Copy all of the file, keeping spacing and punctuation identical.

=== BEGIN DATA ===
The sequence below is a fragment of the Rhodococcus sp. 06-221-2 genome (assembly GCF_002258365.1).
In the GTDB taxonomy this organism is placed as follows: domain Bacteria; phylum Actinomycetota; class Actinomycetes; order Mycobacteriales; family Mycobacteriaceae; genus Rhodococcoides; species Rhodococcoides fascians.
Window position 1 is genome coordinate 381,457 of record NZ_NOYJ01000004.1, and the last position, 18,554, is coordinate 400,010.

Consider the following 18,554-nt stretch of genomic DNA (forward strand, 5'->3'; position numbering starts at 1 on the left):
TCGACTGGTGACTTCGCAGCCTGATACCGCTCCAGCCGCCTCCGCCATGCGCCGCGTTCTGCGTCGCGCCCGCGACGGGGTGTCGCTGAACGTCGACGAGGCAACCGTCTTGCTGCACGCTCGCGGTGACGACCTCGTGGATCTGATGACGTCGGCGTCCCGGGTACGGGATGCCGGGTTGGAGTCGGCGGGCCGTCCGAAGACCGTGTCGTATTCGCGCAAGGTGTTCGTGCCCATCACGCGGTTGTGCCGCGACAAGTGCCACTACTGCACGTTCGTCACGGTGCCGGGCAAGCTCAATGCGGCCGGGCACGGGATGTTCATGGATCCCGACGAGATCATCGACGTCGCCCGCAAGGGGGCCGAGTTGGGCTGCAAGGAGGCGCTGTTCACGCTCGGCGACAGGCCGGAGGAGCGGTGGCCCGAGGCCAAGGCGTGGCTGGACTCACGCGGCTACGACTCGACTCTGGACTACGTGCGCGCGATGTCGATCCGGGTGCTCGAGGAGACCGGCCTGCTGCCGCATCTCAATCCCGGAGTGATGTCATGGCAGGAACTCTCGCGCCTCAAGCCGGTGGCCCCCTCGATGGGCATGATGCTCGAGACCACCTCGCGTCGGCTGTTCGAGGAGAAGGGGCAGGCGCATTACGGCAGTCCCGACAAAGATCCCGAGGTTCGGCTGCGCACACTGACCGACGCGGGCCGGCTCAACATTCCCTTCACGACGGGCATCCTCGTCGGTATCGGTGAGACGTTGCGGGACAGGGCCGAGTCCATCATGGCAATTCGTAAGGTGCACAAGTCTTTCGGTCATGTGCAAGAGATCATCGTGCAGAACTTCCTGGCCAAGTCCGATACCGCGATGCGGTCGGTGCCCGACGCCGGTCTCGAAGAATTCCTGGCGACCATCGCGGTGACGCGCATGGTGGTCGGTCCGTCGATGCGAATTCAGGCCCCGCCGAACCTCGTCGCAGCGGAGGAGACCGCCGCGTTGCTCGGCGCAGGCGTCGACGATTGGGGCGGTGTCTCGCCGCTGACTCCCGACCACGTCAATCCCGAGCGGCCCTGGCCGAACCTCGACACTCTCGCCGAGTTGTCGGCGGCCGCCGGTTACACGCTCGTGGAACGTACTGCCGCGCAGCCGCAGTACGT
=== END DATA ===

The sequence below is a fragment of the Rhodococcus sp. 06-221-2 genome (assembly GCF_002258365.1).
In the GTDB taxonomy this organism is placed as follows: domain Bacteria; phylum Actinomycetota; class Actinomycetes; order Mycobacteriales; family Mycobacteriaceae; genus Rhodococcoides; species Rhodococcoides fascians.
Window position 1 is genome coordinate 381,457 of record NZ_NOYJ01000004.1, and the last position, 18,554, is coordinate 400,010.

Consider the following 18,554-nt stretch of genomic DNA (forward strand, 5'->3'; position numbering starts at 1 on the left):
TCGACTGGTGACTTCGCAGCCTGATACCGCTCCAGCCGCCTCCGCCATGCGCCGCGTTCTGCGTCGCGCCCGCGACGGGGTGTCGCTGAACGTCGACGAGGCAACCGTCTTGCTGCACGCTCGCGGTGACGACCTCGTGGATCTGATGACGTCGGCGTCCCGGGTACGGGATGCCGGGTTGGAGTCGGCGGGCCGTCCGAAGACCGTGTCGTATTCGCGCAAGGTGTTCGTGCCCATCACGCGGTTGTGCCGCGACAAGTGCCACTACTGCACGTTCGTCACGGTGCCGGGCAAGCTCAATGCGGCCGGGCACGGGATGTTCATGGATCCCGACGAGATCATCGACGTCGCCCGCAAGGGGGCCGAGTTGGGCTGCAAGGAGGCGCTGTTCACGCTCGGCGACAGGCCGGAGGAGCGGTGGCCCGAGGCCAAGGCGTGGCTGGACTCACGCGGCTACGACTCGACTCTGGACTACGTGCGCGCGATGTCGATCCGGGTGCTCGAGGAGACCGGCCTGCTGCCGCATCTCAATCCCGGAGTGATGTCATGGCAGGAACTCTCGCGCCTCAAGCCGGTGGCCCCCTCGATGGGCATGATGCTCGAGACCACCTCGCGTCGGCTGTTCGAGGAGAAGGGGCAGGCGCATTACGGCAGTCCCGACAAAGATCCCGAGGTTCGGCTGCGCACACTGACCGACGCGGGCCGGCTCAACATTCCCTTCACGACGGGCATCCTCGTCGGTATCGGTGAGACGTTGCGGGACAGGGCCGAGTCCATCATGGCAATTCGTAAGGTGCACAAGTCTTTCGGTCATGTGCAAGAGATCATCGTGCAGAACTTCCTGGCCAAGTCCGATACCGCGATGCGGTCGGTGCCCGACGCCGGTCTCGAAGAATTCCTGGCGACCATCGCGGTGACGCGCATGGTGGTCGGTCCGTCGATGCGAATTCAGGCCCCGCCGAACCTCGTCGCAGCGGAGGAGACCGCCGCGTTGCTCGGCGCAGGCGTCGACGATTGGGGCGGTGTCTCGCCGCTGACTCCCGACCACGTCAATCCCGAGCGGCCCTGGCCGAACCTCGACACTCTCGCCGAGTTGTCGGCGGCCGCCGGTTACACGCTCGTGGAACGTACTGCCGCGCAGCCGCAGTACGT